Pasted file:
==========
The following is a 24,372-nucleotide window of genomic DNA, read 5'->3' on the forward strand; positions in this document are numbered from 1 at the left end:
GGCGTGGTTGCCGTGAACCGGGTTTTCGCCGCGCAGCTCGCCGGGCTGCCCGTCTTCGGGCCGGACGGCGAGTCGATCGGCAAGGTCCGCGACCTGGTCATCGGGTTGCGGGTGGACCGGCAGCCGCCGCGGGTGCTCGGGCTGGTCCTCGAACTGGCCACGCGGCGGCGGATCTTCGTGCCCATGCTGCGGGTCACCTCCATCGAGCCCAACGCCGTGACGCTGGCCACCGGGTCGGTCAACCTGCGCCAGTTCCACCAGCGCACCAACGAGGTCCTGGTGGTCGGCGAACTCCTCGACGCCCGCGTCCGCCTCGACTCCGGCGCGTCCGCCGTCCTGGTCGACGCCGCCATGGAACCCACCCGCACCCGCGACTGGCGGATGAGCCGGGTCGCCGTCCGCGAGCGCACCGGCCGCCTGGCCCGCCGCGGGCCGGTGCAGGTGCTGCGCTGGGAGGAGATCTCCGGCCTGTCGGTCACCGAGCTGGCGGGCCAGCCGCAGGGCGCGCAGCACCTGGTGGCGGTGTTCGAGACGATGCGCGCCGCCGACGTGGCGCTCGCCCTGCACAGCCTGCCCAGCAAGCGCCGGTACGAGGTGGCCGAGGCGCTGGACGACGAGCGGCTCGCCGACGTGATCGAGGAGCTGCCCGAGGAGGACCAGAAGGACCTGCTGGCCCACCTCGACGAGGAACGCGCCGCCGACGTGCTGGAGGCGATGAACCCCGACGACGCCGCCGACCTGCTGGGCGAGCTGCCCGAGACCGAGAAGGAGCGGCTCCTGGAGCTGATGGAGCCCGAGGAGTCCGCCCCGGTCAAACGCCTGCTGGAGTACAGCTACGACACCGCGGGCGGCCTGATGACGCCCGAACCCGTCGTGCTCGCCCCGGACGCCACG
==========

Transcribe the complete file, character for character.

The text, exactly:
The following is a 24,372-nucleotide window of genomic DNA, read 5'->3' on the forward strand; positions in this document are numbered from 1 at the left end:
GGCGTGGTTGCCGTGAACCGGGTTTTCGCCGCGCAGCTCGCCGGGCTGCCCGTCTTCGGGCCGGACGGCGAGTCGATCGGCAAGGTCCGCGACCTGGTCATCGGGTTGCGGGTGGACCGGCAGCCGCCGCGGGTGCTCGGGCTGGTCCTCGAACTGGCCACGCGGCGGCGGATCTTCGTGCCCATGCTGCGGGTCACCTCCATCGAGCCCAACGCCGTGACGCTGGCCACCGGGTCGGTCAACCTGCGCCAGTTCCACCAGCGCACCAACGAGGTCCTGGTGGTCGGCGAACTCCTCGACGCCCGCGTCCGCCTCGACTCCGGCGCGTCCGCCGTCCTGGTCGACGCCGCCATGGAACCCACCCGCACCCGCGACTGGCGGATGAGCCGGGTCGCCGTCCGCGAGCGCACCGGCCGCCTGGCCCGCCGCGGGCCGGTGCAGGTGCTGCGCTGGGAGGAGATCTCCGGCCTGTCGGTCACCGAGCTGGCGGGCCAGCCGCAGGGCGCGCAGCACCTGGTGGCGGTGTTCGAGACGATGCGCGCCGCCGACGTGGCGCTCGCCCTGCACAGCCTGCCCAGCAAGCGCCGGTACGAGGTGGCCGAGGCGCTGGACGACGAGCGGCTCGCCGACGTGATCGAGGAGCTGCCCGAGGAGGACCAGAAGGACCTGCTGGCCCACCTCGACGAGGAACGCGCCGCCGACGTGCTGGAGGCGATGAACCCCGACGACGCCGCCGACCTGCTGGGCGAGCTGCCCGAGACCGAGAAGGAGCGGCTCCTGGAGCTGATGGAGCCCGAGGAGTCCGCCCCGGTCAAACGCCTGCTGGAGTACAGCTACGACACCGCGGGCGGCCTGATGACGCCCGAACCCGTCGTGCTCGCCCCGGACGCCACG